Local arts boosters at the May 31 meeting literally handed the school district a lifeline in upgrading local arts education with the funding — for the first time — of a full-time elementary school arts teacher.
After years of work trying to raise the profile of arts education in Mercer Island Schools, the Fine Arts Advisory Committee presented a gift of $80,000 to fund a certified art teacher at the three elementary schools starting in the fall. Following two years of , elementary parent Megan Hand’s vision of providing art education in a moveable classroom using a renovated school bus has finally been realized through the support of numerous generous community donors.
The ArtBus feasibility proved too difficult given crowded school campuses, additional portables and potential renovations, so the elementary principals have proposed art curriculum delivery in the classrooms with teacher support at the 3rd, 4th and 5th grade levels. This will provide approximately 14-18 hours of Washington state mandated art curriculum during the year at all three elementary schools. This is just the beginning of providing a comprehensive district wide visual literacy component to elementary education at Mercer Island Schools including developing art classroom facilities in new school planning to support the art program.
For the first time in Mercer Island history our elementary students will receive foundation art curriculum from a state certified visual art teacher starting this fall. These students are entering a world that is vastly different from the days of our childhood. Their world is filled with multimedia communication and they make choices instantly on how things look and appear on screen. Their world is visual! They might not yet be fully aware at this point as to why — but they are responding in nano seconds to how something feels visually to them. So, given this new educational experience — it is mandatory that these students understand visual grammar to effectively communicate their ideas in our 21st Century world.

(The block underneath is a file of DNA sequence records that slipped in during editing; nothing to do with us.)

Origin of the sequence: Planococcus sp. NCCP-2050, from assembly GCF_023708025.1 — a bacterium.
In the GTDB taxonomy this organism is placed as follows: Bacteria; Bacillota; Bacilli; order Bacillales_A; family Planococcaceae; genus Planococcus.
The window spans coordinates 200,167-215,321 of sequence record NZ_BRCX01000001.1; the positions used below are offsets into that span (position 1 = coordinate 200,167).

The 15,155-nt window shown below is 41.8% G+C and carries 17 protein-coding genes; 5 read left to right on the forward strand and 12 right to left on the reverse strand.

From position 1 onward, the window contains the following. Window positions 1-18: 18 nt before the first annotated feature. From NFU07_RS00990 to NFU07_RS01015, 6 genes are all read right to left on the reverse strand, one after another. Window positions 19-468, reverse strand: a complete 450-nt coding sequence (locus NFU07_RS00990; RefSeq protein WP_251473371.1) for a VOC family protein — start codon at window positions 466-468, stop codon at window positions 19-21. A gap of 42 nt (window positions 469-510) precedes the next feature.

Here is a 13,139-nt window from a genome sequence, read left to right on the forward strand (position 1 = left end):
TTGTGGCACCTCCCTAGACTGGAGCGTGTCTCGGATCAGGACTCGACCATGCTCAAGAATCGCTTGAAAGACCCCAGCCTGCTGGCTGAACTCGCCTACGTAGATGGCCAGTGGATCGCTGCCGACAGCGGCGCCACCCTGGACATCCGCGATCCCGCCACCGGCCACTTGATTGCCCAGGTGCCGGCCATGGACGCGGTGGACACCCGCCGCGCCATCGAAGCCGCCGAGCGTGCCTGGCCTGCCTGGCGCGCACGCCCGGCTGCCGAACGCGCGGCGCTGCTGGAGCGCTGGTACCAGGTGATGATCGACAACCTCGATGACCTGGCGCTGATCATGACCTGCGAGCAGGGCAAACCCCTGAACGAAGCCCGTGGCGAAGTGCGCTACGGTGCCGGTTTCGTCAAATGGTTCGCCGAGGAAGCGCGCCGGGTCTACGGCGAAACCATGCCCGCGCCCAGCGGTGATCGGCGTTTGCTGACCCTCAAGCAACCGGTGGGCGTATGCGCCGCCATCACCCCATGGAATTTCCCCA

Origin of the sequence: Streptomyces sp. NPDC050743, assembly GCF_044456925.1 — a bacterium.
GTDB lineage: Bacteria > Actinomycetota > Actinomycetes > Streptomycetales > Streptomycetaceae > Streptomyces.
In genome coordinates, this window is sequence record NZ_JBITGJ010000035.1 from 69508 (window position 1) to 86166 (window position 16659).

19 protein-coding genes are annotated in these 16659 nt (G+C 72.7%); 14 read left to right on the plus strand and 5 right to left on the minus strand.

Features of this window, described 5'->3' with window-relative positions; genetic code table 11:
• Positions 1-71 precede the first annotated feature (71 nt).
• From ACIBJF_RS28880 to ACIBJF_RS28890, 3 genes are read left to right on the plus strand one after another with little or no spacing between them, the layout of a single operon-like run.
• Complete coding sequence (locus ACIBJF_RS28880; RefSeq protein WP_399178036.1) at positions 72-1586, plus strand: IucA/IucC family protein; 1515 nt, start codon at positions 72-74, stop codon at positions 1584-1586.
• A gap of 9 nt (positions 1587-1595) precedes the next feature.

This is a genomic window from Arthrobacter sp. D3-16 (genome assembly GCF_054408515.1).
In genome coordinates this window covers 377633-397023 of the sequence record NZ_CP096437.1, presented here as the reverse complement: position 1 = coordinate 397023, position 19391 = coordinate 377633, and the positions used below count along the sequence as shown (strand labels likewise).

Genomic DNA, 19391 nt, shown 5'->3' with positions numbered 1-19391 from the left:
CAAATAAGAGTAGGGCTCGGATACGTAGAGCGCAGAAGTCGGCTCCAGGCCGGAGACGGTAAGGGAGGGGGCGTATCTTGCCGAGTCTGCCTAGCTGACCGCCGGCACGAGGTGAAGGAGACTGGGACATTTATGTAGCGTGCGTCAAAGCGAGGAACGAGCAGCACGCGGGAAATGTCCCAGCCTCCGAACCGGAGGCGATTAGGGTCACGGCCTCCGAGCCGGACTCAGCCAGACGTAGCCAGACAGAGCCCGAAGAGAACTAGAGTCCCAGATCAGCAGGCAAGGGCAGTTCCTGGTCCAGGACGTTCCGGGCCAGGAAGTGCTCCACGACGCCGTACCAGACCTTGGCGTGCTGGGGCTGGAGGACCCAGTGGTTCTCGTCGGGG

Just as the need to understand the parts of a sentence, they need to understand and communicate with visual terminology — line, color, form, repetition and the list goes on. They need to learn why people respond to certain colors more or less favorably, they need to understand asymmetrical balance and that positive and negative spaces both have weight. They need to understand what makes great design and why. More importantly than the visual basics that these kids will receive from this new district employee, they will now have a mentor who will help them express themselves. For the first time, many of these creative kids — who think in shapes, colors and patterns — will have an outlet and an adult who will celebrate who they are meant to be. Future designers, artists, inventors and perhaps a creative genius like Leonardo DaVinci will be encouraged by the curriculum.
The Fine Arts Advisory Committee is made up of community volunteers who thirty years ago saw the need for a music program in our schools and helped to hire that first music teacher through community advocacy and fundraising such as the . Now they are helping to lay the corner stone to build a visual creative art foundation for our youngest learners. We hope that just like the first music teacher who started our internationally recognized comprehensive music program, that our district will also become the best in the state for creative curriculum education.
The Fine Arts Advisory Committee thanked the community and the elementary principals at the meeting for their continued support to grow this essential visual literacy component for our 21st century learners.
— Information submitted by Anne Hritzay, Fine Arts Advisory President